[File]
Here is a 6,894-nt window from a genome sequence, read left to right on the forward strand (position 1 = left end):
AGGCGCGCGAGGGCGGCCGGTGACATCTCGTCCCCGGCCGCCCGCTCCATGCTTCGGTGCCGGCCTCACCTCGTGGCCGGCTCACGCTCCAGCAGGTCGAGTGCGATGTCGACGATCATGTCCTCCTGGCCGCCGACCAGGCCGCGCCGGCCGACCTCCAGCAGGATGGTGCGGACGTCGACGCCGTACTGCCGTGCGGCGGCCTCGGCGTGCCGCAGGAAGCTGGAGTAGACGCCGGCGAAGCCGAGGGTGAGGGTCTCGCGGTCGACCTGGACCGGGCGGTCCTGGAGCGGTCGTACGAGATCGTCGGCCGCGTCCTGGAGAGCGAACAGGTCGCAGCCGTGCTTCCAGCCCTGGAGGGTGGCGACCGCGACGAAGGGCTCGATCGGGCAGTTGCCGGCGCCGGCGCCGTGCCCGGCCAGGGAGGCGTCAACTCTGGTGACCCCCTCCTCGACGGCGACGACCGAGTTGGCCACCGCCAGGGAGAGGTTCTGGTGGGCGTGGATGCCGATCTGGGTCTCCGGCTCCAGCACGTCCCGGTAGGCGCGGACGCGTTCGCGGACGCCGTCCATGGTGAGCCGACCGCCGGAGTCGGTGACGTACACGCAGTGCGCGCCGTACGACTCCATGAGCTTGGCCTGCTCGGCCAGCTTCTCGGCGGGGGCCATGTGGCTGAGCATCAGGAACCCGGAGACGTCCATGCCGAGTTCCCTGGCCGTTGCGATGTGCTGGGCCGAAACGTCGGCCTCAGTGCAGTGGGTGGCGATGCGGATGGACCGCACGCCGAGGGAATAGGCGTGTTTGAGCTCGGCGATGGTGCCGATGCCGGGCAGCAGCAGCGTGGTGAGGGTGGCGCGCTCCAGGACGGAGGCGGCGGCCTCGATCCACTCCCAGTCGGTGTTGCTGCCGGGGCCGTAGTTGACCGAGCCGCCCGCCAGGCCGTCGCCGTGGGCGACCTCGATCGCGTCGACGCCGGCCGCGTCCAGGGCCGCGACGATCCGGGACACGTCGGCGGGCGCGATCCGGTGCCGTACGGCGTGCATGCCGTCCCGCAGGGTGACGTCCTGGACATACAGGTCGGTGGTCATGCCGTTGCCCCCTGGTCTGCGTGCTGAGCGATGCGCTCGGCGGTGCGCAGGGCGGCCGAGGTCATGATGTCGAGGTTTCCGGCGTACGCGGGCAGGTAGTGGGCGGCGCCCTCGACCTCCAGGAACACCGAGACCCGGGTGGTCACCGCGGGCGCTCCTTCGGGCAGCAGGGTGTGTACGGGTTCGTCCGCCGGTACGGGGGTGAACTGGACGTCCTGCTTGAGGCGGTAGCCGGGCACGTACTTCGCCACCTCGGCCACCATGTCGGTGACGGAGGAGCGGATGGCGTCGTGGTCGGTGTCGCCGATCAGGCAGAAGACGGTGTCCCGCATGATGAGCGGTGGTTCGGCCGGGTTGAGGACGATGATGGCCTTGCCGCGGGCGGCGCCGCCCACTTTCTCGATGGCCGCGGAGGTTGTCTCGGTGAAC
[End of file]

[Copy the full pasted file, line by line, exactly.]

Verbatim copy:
Here is a 6,894-nt window from a genome sequence, read left to right on the forward strand (position 1 = left end):
AGGCGCGCGAGGGCGGCCGGTGACATCTCGTCCCCGGCCGCCCGCTCCATGCTTCGGTGCCGGCCTCACCTCGTGGCCGGCTCACGCTCCAGCAGGTCGAGTGCGATGTCGACGATCATGTCCTCCTGGCCGCCGACCAGGCCGCGCCGGCCGACCTCCAGCAGGATGGTGCGGACGTCGACGCCGTACTGCCGTGCGGCGGCCTCGGCGTGCCGCAGGAAGCTGGAGTAGACGCCGGCGAAGCCGAGGGTGAGGGTCTCGCGGTCGACCTGGACCGGGCGGTCCTGGAGCGGTCGTACGAGATCGTCGGCCGCGTCCTGGAGAGCGAACAGGTCGCAGCCGTGCTTCCAGCCCTGGAGGGTGGCGACCGCGACGAAGGGCTCGATCGGGCAGTTGCCGGCGCCGGCGCCGTGCCCGGCCAGGGAGGCGTCAACTCTGGTGACCCCCTCCTCGACGGCGACGACCGAGTTGGCCACCGCCAGGGAGAGGTTCTGGTGGGCGTGGATGCCGATCTGGGTCTCCGGCTCCAGCACGTCCCGGTAGGCGCGGACGCGTTCGCGGACGCCGTCCATGGTGAGCCGACCGCCGGAGTCGGTGACGTACACGCAGTGCGCGCCGTACGACTCCATGAGCTTGGCCTGCTCGGCCAGCTTCTCGGCGGGGGCCATGTGGCTGAGCATCAGGAACCCGGAGACGTCCATGCCGAGTTCCCTGGCCGTTGCGATGTGCTGGGCCGAAACGTCGGCCTCAGTGCAGTGGGTGGCGATGCGGATGGACCGCACGCCGAGGGAATAGGCGTGTTTGAGCTCGGCGATGGTGCCGATGCCGGGCAGCAGCAGCGTGGTGAGGGTGGCGCGCTCCAGGACGGAGGCGGCGGCCTCGATCCACTCCCAGTCGGTGTTGCTGCCGGGGCCGTAGTTGACCGAGCCGCCCGCCAGGCCGTCGCCGTGGGCGACCTCGATCGCGTCGACGCCGGCCGCGTCCAGGGCCGCGACGATCCGGGACACGTCGGCGGGCGCGATCCGGTGCCGTACGGCGTGCATGCCGTCCCGCAGGGTGACGTCCTGGACATACAGGTCGGTGGTCATGCCGTTGCCCCCTGGTCTGCGTGCTGAGCGATGCGCTCGGCGGTGCGCAGGGCGGCCGAGGTCATGATGTCGAGGTTTCCGGCGTACGCGGGCAGGTAGTGGGCGGCGCCCTCGACCTCCAGGAACACCGAGACCCGGGTGGTCACCGCGGGCGCTCCTTCGGGCAGCAGGGTGTGTACGGGTTCGTCCGCCGGTACGGGGGTGAACTGGACGTCCTGCTTGAGGCGGTAGCCGGGCACGTACTTCGCCACCTCGGCCACCATGTCGGTGACGGAGGAGCGGATGGCGTCGTGGTCGGTGTCGCCGATCAGGCAGAAGACGGTGTCCCGCATGATGAGCGGTGGTTCGGCCGGGTTGAGGACGATGATGGCCTTGCCGCGGGCGGCGCCGCCCACTTTCTCGATGGCCGCGGAGGTTGTCTCGGTGAAC